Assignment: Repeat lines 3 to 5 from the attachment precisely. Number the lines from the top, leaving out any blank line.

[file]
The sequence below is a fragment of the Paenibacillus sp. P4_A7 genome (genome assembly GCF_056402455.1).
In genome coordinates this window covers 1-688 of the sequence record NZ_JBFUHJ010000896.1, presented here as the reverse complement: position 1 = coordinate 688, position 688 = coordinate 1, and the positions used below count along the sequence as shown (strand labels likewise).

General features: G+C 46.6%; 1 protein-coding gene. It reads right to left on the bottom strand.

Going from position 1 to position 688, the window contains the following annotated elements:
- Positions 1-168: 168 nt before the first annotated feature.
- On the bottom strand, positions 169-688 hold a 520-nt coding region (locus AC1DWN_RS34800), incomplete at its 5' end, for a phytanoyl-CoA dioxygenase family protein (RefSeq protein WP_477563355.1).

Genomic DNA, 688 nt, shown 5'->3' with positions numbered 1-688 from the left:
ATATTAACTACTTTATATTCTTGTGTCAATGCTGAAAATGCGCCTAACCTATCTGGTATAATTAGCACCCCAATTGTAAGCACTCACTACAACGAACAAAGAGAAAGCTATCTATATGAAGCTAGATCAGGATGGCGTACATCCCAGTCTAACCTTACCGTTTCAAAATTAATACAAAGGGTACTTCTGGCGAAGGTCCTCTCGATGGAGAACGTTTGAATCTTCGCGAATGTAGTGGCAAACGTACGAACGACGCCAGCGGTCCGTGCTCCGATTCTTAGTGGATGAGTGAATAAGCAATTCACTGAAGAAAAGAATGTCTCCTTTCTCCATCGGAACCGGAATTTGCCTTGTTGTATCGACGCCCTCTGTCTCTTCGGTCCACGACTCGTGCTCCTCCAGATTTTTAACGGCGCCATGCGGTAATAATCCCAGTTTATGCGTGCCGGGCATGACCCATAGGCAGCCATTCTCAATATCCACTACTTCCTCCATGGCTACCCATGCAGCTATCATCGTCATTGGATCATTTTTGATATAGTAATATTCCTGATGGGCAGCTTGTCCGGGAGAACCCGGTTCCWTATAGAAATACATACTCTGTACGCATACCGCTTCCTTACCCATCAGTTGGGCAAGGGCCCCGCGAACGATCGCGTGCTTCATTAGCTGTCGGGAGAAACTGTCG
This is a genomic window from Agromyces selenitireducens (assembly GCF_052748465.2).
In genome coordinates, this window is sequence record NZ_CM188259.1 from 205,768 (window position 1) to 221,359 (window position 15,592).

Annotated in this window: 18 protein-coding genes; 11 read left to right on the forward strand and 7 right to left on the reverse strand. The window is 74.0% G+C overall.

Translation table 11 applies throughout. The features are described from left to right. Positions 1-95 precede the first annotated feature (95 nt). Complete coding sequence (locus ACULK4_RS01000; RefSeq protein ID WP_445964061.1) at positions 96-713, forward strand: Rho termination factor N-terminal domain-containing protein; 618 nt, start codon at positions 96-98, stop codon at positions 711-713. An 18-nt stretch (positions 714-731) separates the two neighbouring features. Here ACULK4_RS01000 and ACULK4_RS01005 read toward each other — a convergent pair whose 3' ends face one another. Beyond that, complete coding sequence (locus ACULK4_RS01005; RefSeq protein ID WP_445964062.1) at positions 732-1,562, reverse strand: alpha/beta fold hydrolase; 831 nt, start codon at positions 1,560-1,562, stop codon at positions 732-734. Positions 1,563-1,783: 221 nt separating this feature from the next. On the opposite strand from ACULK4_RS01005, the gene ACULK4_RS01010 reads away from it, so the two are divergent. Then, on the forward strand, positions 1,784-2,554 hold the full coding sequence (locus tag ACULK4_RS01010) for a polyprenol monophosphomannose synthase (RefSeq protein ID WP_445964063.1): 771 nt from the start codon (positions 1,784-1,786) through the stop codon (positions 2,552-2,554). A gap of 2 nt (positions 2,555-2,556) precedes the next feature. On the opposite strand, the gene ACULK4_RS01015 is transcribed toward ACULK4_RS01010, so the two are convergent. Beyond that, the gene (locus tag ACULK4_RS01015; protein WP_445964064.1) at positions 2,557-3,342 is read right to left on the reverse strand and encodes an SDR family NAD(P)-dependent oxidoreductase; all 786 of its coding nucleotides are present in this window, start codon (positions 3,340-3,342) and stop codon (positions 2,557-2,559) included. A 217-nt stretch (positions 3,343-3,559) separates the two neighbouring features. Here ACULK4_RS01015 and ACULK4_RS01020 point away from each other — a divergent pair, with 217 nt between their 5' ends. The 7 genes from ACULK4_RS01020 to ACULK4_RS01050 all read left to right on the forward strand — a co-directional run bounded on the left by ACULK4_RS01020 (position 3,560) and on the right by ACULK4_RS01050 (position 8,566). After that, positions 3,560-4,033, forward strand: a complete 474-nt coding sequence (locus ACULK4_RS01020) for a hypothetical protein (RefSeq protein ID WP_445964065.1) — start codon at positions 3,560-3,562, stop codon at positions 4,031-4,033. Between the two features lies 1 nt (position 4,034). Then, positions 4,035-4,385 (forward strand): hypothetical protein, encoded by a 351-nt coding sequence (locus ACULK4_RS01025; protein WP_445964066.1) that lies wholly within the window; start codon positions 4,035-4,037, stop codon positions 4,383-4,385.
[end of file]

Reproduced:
General features: G+C 46.6%; 1 protein-coding gene. It reads right to left on the bottom strand.

Going from position 1 to position 688, the window contains the following annotated elements:
- Positions 1-168: 168 nt before the first annotated feature.